To Joseph Palmer
Phyladelphia June 20th. 1775
We send you for your Comfort the Generals Washington and Lee with Commissions for Ward and Putnam: together with a Vote to Support about twenty thousand Men, for the present, fifteen Thousands in Mass. and 5000 in New York.
We have voted to issue Bills of Credit to the amount of two Million Dollars, and must, I suppose, vote to issue a great deal more.1
I hope a good account will be given of Gage, Haldiman,2 Burgoine, Clinton and How, before Winter. Such a Wretch as How, with a Statue in Honour of his family in Westminster Abbey, erected by the Massachusetts to come over with a Design to cutt the Throats of the Mass. People, is too much.3 I most Sincerely and cooly, and devoutly wish that a lucky Ball, or Bayonet may make a Signal Example of him, for a Warning to Such, unprincipled, unsentimental Miscreants for the future.
I think We shall have an ample Variety of able experienced officers, in our Army. Such as may form Soldiers and officers, enough to keep up a Succession for the Defence of America for ages. Our Camp will be an illustrious School of military Virtue and will be resorted to and frequented by Gentlemen in great Numbers, from the other Colonies as such—great Things, are in the Womb of Providence—great Prosperity or adversity, perhaps both: the latter first perhaps.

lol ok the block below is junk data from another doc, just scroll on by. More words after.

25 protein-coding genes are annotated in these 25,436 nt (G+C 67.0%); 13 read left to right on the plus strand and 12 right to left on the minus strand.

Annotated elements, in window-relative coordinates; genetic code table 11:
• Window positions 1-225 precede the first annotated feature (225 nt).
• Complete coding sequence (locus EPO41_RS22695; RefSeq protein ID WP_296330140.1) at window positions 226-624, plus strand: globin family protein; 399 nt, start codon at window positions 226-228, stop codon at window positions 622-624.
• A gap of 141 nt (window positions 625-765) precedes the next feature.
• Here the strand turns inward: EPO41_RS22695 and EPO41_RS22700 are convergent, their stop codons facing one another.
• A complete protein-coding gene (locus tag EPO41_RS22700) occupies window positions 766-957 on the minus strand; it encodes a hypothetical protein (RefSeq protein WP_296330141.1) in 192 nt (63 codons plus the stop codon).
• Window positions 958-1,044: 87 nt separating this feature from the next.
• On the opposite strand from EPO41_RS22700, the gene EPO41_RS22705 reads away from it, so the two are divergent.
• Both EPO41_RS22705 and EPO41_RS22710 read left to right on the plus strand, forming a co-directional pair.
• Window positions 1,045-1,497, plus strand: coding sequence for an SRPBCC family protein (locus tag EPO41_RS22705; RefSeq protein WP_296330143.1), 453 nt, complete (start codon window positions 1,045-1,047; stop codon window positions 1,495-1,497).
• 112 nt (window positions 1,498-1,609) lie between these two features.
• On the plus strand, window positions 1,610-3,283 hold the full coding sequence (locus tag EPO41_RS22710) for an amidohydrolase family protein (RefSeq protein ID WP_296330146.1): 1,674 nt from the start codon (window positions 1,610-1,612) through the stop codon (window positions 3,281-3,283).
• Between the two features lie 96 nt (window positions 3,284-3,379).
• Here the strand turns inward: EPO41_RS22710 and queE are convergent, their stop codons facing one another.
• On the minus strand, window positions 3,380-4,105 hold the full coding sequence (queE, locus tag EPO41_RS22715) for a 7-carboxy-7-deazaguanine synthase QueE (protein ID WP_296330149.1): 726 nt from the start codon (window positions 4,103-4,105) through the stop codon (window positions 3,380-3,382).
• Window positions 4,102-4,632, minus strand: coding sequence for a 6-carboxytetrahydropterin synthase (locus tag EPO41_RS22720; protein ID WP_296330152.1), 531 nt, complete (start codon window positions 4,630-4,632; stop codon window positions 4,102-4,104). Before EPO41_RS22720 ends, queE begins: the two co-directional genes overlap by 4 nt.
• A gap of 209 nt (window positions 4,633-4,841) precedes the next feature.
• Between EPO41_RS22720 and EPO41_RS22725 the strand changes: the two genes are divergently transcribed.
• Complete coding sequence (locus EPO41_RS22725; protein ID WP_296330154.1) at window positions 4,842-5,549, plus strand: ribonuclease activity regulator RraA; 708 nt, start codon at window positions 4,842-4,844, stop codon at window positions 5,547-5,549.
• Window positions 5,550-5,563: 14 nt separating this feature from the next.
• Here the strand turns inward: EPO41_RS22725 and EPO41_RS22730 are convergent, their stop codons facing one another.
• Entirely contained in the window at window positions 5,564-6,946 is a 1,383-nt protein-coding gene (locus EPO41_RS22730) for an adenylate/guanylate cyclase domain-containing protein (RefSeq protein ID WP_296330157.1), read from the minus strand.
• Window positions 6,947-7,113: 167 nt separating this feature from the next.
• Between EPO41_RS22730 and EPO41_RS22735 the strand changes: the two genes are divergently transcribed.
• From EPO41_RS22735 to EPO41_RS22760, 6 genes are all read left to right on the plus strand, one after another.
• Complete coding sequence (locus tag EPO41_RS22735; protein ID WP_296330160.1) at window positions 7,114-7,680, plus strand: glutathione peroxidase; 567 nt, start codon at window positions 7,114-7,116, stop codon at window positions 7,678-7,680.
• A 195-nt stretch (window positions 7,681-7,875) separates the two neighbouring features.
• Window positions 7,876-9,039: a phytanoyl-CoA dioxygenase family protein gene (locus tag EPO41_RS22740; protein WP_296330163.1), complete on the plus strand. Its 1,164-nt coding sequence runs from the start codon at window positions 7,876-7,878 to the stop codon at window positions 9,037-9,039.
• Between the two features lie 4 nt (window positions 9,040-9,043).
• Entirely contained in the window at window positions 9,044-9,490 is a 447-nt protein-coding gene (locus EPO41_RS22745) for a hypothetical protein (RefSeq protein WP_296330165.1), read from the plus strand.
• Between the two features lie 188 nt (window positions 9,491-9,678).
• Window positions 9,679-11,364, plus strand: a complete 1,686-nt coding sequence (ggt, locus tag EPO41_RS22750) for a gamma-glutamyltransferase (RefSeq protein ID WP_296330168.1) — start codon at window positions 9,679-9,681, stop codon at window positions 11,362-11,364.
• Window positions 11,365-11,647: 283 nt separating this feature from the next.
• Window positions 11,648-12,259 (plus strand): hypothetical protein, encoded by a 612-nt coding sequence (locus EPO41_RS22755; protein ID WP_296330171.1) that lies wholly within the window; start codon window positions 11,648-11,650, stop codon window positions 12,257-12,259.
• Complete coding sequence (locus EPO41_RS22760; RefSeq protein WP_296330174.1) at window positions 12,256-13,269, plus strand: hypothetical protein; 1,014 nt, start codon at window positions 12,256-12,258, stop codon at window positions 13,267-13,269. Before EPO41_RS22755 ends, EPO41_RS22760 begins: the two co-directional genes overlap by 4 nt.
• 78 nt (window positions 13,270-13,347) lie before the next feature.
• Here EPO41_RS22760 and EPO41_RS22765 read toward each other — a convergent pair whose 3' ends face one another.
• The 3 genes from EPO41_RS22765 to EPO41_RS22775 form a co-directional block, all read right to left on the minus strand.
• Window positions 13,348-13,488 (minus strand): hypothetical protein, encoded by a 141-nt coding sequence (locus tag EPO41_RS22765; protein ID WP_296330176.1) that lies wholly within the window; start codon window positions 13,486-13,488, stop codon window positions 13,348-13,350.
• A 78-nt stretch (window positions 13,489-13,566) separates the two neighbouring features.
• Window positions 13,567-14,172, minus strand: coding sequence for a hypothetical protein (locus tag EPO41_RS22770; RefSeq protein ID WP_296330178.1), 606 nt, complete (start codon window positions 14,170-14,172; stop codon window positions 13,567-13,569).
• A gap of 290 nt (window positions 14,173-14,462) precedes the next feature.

My Love and Compliments and Duty where due, especially to your Family, Mr. Cranch’s and my own. I am your Friend.
RC (PHC: Charles Roberts Autograph Coll.); addressed: “To Joseph Palmer Esqr of Braintree at the Provincial Congress Watertown favoured by General Washington”; docketed: “Honble John Adams Esqr 1775.”
2. Gen. Frederic Haldimand (1718–1791), of Swiss origin and second in command to Gage, was recalled and left Boston the day before the Battle of Bunker Hill. Dartmouth feared having a foreigner take over in the event Gage was disabled (DNB description begins Leslie Stephen and Sidney Lee, eds., The Dictionary of National Biography, New York and London, 1885–1900; 63 vols. plus supplements. description ends ; French, First Year description begins Allen French, The First Year of the American Revolution, Boston, 1934. description ends , p. 207–208).
3. JA is referring to George Augustus Viscount Howe (1724–1758), the older brother of William and Richard Howe, who distinguished himself during the French and Indian War, and whose death in an ill-fated expedition against Fort Ticonderoga in 1758 so affected the people of Massachusetts that in 1759 the General Court appropriated £250 for a memorial in Westminster Abbey. This affection for Viscount Howe and William Howe’s statement in 1774 that he would not accept a command in America left Americans ill-prepared for William’s arrival to serve under Gage. JA and others in Massachusetts felt betrayed (James Austin Holden, New Historical Light on the Real Burial Place of George Augustus Lord Viscount Howe, repr. from Trans, of the N.Y. State Historical Assoc., 10 : 9–13, 67–69; Ira D. Gruber, The Howe Brothers and the American Revolution, N.Y., 1972, p. 51–52, 58).